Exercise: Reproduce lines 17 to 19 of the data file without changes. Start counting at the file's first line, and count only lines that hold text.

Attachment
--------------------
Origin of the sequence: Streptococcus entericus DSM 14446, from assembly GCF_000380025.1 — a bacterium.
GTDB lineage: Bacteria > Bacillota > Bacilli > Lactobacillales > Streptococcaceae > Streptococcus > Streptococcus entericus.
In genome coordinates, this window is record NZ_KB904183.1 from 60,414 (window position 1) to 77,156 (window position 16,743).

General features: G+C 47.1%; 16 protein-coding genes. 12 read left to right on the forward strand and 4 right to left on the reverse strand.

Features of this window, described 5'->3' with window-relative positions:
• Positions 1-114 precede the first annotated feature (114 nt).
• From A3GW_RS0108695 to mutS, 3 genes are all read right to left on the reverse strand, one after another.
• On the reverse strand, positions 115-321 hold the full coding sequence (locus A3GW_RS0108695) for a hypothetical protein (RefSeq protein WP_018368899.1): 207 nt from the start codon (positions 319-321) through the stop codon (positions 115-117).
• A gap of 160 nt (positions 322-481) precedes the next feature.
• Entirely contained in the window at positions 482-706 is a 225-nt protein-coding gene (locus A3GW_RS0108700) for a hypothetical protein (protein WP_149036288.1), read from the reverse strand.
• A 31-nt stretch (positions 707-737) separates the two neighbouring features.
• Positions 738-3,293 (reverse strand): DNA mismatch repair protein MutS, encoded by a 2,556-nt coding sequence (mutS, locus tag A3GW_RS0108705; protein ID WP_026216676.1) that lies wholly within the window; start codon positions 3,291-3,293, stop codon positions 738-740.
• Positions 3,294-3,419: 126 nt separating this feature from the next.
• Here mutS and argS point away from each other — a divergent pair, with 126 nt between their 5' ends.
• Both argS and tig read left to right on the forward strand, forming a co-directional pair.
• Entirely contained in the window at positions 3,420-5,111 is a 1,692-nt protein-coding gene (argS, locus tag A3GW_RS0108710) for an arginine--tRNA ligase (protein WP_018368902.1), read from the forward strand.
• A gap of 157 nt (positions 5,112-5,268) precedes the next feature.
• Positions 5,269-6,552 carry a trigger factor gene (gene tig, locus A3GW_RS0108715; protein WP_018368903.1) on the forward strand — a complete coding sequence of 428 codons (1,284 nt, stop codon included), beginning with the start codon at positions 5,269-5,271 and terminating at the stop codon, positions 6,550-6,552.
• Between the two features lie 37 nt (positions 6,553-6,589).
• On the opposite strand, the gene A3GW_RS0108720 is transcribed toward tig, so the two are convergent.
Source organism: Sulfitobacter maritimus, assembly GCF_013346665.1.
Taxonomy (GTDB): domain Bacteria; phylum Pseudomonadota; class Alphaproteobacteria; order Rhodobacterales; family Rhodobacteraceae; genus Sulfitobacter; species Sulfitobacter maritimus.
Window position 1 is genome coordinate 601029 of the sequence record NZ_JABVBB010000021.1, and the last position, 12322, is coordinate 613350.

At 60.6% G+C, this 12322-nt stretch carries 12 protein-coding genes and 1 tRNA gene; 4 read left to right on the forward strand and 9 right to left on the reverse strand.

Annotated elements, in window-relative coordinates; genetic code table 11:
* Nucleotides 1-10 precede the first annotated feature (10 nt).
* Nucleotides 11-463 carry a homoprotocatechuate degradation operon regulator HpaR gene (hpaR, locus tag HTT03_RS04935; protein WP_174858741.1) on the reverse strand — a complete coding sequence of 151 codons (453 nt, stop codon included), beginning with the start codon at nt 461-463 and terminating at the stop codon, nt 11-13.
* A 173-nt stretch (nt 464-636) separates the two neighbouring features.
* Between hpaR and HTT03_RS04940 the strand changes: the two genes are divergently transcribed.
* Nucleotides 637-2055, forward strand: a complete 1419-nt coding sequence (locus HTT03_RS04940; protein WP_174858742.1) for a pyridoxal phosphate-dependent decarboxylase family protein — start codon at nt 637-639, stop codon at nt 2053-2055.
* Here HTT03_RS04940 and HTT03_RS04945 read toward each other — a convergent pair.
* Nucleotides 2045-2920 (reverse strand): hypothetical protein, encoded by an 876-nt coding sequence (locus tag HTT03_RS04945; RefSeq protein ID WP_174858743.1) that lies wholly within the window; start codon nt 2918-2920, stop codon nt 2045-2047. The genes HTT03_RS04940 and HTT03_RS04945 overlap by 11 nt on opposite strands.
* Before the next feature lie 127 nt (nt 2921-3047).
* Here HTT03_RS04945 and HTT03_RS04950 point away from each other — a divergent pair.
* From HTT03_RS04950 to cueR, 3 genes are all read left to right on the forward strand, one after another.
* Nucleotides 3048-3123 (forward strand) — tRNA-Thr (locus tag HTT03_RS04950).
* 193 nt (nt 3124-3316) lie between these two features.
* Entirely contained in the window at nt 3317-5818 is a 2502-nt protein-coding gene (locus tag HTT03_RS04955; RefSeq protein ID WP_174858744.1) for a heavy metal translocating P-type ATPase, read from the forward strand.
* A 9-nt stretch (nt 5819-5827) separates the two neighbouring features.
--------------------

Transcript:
• A gap of 157 nt (positions 5,112-5,268) precedes the next feature.
• Positions 5,269-6,552 carry a trigger factor gene (gene tig, locus A3GW_RS0108715; protein WP_018368903.1) on the forward strand — a complete coding sequence of 428 codons (1,284 nt, stop codon included), beginning with the start codon at positions 5,269-5,271 and terminating at the stop codon, positions 6,550-6,552.
• Between the two features lie 37 nt (positions 6,553-6,589).